In the aftermath of Hurricane Katrina, the city of New Orleans laid off every public school teacher, resisted reconstructing the teachers union, and handed a majority of the school system over to the Recovery School District.
The RSD, which was established in 2003, is a special school district run by the Louisiana Department of Education that intervenes in the management of chronically low-performing schools.
The RSD has 80 schools, including charter schools in which 80 percent of New Orleans' students are enrolled. Charter schools receive public funding but are not constrained by a government-sanctioned curriculum or standards.
The gamble appears to be paying off.
"Nobody would have said New Orleans. Corrupt. Inefficient. Everybody had given up on it. It has been far and away the best city in terms of school improvement," Greg Richmond, president of the National Association of Charter School Authorizers, told Newsmax.
Graduation rates are now higher in New Orleans than in the rest of Louisiana, which the charter school movement sees as "possibly the most successful, sustained reform activity in public education in the past two decades," Richmond said.
Richmond says charters are not the only solution, but one of the ways to address the reality that 1.3 million children do not graduate from high school every year.
According to a report issued by Tulane University's Scott S. Cowen Institute for Public School Initiatives, the growth of charter schools has yielded positive results, with the ACT scores of New Orleans students improving at a faster rate than state and national averages.
The 2012 average ACT composite score for all public schools in New Orleans was 18.2, a 0.2 point increase from 2011. Comparatively, the state average ACT composite score, which includes public and private schools, increased 0.1 points to 20.3, and the national average remained the same at 21.1, the report notes
During the 2012-13 school year, 90 public schools in New Orleans enrolled nearly 43,000 students with 84 percent of those students attending charter schools, according to the institute. In fact, New Orleans leads the nation
in the percentage of public school students enrolled in charter schools.
The ability of charter schools to benefit students in poverty is not isolated to New Orleans.
In a newly released update of its 2009 report, Stanford University's Center for Research on Education Outcomes (CREDO) analyzed data from 26 states and the District of Columbia and found that about a third of the charter school students were doing better than their counterparts in traditional public schools. Among students in poverty and English language learners, the results were positive in both math and reading in 2009.
"These positive results have sustained and in fact increased in 2013. Two additional student groups saw improved learning gains at charters between 2009 and 2013: special education students and black students," says the report.
Nationwide, 42 states and the District of Columbia allow the establishment of charter schools and charter-school students now comprise more than 4 percent of the total public school population in the United States, a proportion that continues to grow every year, according to CREDO. There were estimated to be over 6,000 charter schools serving about 2.3 million students in the 2012-2013 school year.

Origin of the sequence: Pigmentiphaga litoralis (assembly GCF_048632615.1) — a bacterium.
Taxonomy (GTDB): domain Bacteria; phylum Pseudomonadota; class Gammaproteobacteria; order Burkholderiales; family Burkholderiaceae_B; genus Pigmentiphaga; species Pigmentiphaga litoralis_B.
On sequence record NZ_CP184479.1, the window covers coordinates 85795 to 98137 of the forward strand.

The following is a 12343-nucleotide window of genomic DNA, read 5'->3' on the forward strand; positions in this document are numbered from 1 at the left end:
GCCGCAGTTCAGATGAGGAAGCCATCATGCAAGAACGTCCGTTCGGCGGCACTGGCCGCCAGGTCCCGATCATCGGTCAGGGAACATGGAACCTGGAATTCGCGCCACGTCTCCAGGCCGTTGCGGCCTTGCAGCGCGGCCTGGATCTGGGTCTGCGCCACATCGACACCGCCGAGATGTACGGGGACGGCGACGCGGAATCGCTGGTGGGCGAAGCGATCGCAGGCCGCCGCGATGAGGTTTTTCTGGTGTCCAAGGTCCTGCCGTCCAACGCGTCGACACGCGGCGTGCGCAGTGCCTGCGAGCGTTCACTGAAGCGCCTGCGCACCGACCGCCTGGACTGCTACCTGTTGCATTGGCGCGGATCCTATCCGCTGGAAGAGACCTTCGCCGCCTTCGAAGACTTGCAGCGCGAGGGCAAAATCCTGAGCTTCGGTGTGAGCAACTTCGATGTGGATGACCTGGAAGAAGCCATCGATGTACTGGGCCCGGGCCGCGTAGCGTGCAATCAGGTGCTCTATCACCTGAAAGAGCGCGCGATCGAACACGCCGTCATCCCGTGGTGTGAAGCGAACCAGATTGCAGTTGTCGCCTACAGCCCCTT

One of the reasons for the success is that charter-school students receive 72 more days of learning in reading and 101 more days in math per school year.
In New York City, Mayor Michael Bloomberg has expanded the number of charter schools operating during his term from 14 when he was elected to 159 charter schools today that educate more than 48,000 students.
The latest education scores, however, show that both charter schools and traditional public schools have failed to serve students well.
According to the New York Daily News,
about 25 percent of the city's charter school students rated proficient in English, compared with 26 percent of traditional public school students.
Reacting to the dismal test scores,
James Merriman, CEO of the New York City Charter School Center, said that "we should applaud the impressive scores of highly successful charters," but conceded the poor results "confirm what educators across New York City have known for some time — the majority of our students aren't on track for success in college and beyond."
On the federal level, additional funding for charter schools is caught between competing House and Senate bills.
The No Child Left Behind law, also known as the Elementary and Secondary Education Act, was supposed to be reauthorized in 2007. On July 19, the House passed a new version of No Child Left Behind, known as the Student Success Act,
which supports opportunities for parents to enroll children in local magnet and charter schools, and enhances statewide parental engagement.
The bill passed the House by a 221-207 vote with no Democratic support. The legislation differs from a Senate version passed by the Senate Health, Education, and Labor Committee.
In responding to the House bill, HELP Chairman Tom Harkin, an Iowa Democrat, stated that reauthorizing the Elementary and Secondary Education Act was a high priority to "ensure access to comprehensive education, teachers who are the most effective, and standards that are world-class," but the House bill "falls short on all these counts."
Republicans on the Senate committee have their own version,
which includes incentives to expand charter schools.
Richmond notes, however, that what happens in Washington, D.C., has little impact on charter schools, so the growth and expansion is likely to continue.
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